Dr. Joan’s Sports Psych Talk: Nepal, Himalayan jewel (Part 1)
Dr. Joan’s Sports Psych Talk-
Marin is full of athletic adventurers. This year, our athletic journey took us to Nepal, a Himalayan jewel, for trekking. This is part 1 of a three-part series.
The wild, wild east atmosphere of Katmandu lies in direct contrast to the underlying calm of the Himalaya. We arrived in Kathmandu to marigold leis in the traditional Nepalese style, along with our guides, Pancha and Amar. Driving through the city reminded me of Bangkok 20 years ago, except with significantly more cars. The roads are packed with bicycles, rickshaws, scooters, cars, and buses, driving every which way. You ride along watching the whole crazy scene and hope for the best. If you were to describe Kathmandu in one word…vivid. A living, breathing organism that takes on a life of it’s own.
Between the many temples, Hindis, Buddhists, Muslims, hustlers, trekkers, tourists, political tensions and chaotic traffic, Kathmandu takes you back in time. It creates a feeling of excitement and wonder, yet awareness that underneath, lays much suffering. From a 25%+ poverty rate and the sale of young girls into servitude and prostitution by their families, this pain simmers beneath the outsiders’ view.
In Thamal, the roads are narrow and lined with shops; people zip by on bicycles, rickshaws, scooters, and small cars. The roads were full of Nepalese and Indians and very few tourists, as this was pre-season for trekking and climbing. Billboards compete for space on buildings. Vegetables are sold on the side of the road while cyclists ride by loaded with more. Indian women watch over their shops. All ages participate in shop management. On our second day, Amar and Pancha retrieved us to peruse the steep stairs of the monkey temple and a spectacular Hindu temple.
Near the Hindu temple, we encountered faux Swamis and Hindu mystics interested in photos for cash. Quietly, a beggar fed a monkey ice cream. Next to the shore of the river, cement slabs provided open air crematoriums where both high and low caste Hindus paid tribute to their loved ones.
The next day, we were to fly to Lukla to begin our trek. Rising at 5:00 a.m., we dressed hurridly before heading to the airport for a 6:30 a.m. departure. However, we quickly learned that inter-country travel involves patience, waiting and hurrying.
Arriving at the airport in plenty of time, our guides instructed us to sit down and wait. Little did we know that a plane bound for Lukla hadn’t made it out in nine days. We sat. We waited. The scene at the airport was chaos. Guides, porters, and trekkers were everywhere. Everyone was in a hurry although they were going nowhere fast. We waited some more. 6:30, 7:00, 7:30, 8:00, 8:30 a.m…. The energy was frenetic. Each airline hoped to be the first. At 9:30 a.m., we were told to hurry up and hustle through security, separate women’s and men’s. I emerged first and was directed to yet another waiting area where we waited yet again. Time to board the bus. Hurry up once again. Drive to the plane, board and wait again only to observe the left prop not start. Tensions began to rise. We were back on the bus once again and driven to the terminal. The excuse was bad weather although other airplanes were taking off left and right. They left us on the bus, facing the terminal, so we would not see the repairs being made. After waiting a considerable amount of time again, we returned to the plane and boarded. Tensions were even higher. As we started to taxi, one male passenger yelled out that there was a flat tire. Luckily, this was a false alarm. Finally, I asked my guide if this was the airline that had crashed several weeks before. He reluctantly told me yes. Now, I began praying, and prayed the whole entire flight.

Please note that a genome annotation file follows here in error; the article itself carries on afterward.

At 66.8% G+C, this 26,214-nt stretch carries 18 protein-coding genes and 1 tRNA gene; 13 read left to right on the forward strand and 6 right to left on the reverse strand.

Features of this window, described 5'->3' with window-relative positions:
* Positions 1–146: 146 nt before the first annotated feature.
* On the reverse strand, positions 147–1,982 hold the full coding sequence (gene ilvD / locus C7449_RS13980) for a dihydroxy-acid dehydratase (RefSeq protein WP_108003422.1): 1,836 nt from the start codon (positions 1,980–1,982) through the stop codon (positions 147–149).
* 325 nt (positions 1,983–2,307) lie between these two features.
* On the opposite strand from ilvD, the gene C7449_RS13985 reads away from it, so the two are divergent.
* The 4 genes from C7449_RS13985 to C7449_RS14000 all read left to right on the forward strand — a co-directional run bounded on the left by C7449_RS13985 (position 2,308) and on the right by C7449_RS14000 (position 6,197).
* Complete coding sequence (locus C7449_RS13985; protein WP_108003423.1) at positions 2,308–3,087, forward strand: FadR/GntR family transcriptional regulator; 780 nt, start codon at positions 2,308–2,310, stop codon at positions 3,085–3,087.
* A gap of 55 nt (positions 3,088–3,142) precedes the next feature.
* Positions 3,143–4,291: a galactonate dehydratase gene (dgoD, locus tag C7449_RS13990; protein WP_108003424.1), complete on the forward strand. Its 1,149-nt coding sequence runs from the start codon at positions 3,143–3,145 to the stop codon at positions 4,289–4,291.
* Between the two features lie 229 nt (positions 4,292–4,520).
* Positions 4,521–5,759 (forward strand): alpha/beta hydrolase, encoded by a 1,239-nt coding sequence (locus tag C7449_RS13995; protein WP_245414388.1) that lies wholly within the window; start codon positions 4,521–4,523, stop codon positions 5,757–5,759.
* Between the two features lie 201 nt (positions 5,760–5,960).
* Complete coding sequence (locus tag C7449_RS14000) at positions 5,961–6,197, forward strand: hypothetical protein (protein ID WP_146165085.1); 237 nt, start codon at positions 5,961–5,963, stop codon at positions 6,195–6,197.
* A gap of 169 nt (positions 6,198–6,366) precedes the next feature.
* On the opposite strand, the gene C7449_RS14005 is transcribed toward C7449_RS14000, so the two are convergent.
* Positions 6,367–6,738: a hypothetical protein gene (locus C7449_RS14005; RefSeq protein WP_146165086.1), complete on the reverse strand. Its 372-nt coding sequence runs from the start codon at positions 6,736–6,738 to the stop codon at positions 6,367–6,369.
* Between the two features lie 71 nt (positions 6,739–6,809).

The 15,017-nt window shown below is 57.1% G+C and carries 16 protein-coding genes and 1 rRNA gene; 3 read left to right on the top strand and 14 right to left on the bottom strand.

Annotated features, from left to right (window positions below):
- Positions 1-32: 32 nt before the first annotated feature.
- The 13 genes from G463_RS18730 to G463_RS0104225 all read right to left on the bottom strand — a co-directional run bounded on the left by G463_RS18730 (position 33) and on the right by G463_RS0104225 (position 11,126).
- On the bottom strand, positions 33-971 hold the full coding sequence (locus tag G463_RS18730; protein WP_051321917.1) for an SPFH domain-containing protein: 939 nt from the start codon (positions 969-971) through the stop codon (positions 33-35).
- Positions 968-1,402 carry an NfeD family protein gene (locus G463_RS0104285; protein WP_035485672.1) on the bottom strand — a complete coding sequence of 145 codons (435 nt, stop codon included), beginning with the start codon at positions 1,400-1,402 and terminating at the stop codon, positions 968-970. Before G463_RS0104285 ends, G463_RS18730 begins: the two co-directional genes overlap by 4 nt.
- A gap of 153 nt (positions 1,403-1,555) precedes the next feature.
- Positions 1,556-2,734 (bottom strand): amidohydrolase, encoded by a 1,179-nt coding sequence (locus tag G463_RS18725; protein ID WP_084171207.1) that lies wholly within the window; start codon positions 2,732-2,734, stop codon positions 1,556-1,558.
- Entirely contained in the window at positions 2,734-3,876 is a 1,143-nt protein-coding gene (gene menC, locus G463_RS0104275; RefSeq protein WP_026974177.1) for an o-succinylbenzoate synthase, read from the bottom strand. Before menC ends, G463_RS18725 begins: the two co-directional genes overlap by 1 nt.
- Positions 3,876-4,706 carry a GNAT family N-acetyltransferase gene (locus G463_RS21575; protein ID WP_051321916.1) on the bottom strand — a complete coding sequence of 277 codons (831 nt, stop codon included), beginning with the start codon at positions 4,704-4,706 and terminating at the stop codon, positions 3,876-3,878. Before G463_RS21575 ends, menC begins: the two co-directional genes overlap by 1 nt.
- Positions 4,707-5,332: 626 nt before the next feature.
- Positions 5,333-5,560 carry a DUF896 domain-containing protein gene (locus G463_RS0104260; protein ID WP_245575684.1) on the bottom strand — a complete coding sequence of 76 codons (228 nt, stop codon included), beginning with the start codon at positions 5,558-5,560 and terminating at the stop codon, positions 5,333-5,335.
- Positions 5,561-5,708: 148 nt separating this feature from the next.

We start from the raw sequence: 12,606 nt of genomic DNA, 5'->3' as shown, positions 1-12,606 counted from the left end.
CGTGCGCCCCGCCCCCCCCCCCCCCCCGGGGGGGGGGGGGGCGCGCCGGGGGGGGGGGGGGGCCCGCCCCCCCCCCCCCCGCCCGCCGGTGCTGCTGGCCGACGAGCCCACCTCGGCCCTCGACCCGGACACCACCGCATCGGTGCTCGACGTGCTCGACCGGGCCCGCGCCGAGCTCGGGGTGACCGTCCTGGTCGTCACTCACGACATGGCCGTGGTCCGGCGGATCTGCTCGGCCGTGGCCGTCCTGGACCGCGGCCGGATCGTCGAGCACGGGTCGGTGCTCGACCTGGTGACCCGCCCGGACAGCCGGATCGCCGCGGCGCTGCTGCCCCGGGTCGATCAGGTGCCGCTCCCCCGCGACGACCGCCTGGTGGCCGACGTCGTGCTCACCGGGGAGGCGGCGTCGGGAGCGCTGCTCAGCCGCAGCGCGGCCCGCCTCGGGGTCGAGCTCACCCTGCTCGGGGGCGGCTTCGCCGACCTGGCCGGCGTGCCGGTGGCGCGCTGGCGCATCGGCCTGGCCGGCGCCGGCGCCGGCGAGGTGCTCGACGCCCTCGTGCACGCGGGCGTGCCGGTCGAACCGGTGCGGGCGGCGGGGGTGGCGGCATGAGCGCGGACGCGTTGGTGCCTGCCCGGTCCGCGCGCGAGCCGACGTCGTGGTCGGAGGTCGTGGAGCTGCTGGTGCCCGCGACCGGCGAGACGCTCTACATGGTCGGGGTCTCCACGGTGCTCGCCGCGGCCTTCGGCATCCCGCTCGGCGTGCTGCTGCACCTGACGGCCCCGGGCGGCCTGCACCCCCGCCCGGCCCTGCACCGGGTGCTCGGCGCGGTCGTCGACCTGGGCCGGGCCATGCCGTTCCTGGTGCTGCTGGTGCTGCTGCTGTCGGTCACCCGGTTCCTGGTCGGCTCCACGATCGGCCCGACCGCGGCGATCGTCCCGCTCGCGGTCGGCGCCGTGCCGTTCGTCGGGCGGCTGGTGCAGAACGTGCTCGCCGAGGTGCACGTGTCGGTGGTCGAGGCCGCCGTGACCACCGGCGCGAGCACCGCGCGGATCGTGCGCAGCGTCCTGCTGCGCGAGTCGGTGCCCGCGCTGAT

Amazingly, we managed to fly (without incident) to Lukla where we would begin our trek. But, the waiting was not over. Upon arriving, we were told one of our porters was supposed to come on the second flight. Sit down and guess what, wait again. This wait? One-a-half-hours only to find out the porter was not aboard. Time to wait again while Amar rounded up another porter. This was done quickly, and we were off…
(Parts 2 and 3 of Dr. Joan’s Nepal adventure will be posted later this week.
All photos by jepoulson)
Dr. Joan Steidinger is a sports and clinical psychologist with offices in Mill Valley and San Francisco. She has been practicing sports psychology with clients ranging from recreational to pro athletes for the past 17 years.
As an athlete herself, she has been a competitive ultrarunner, Ride & Tie competitor, and ultradistance cyclist.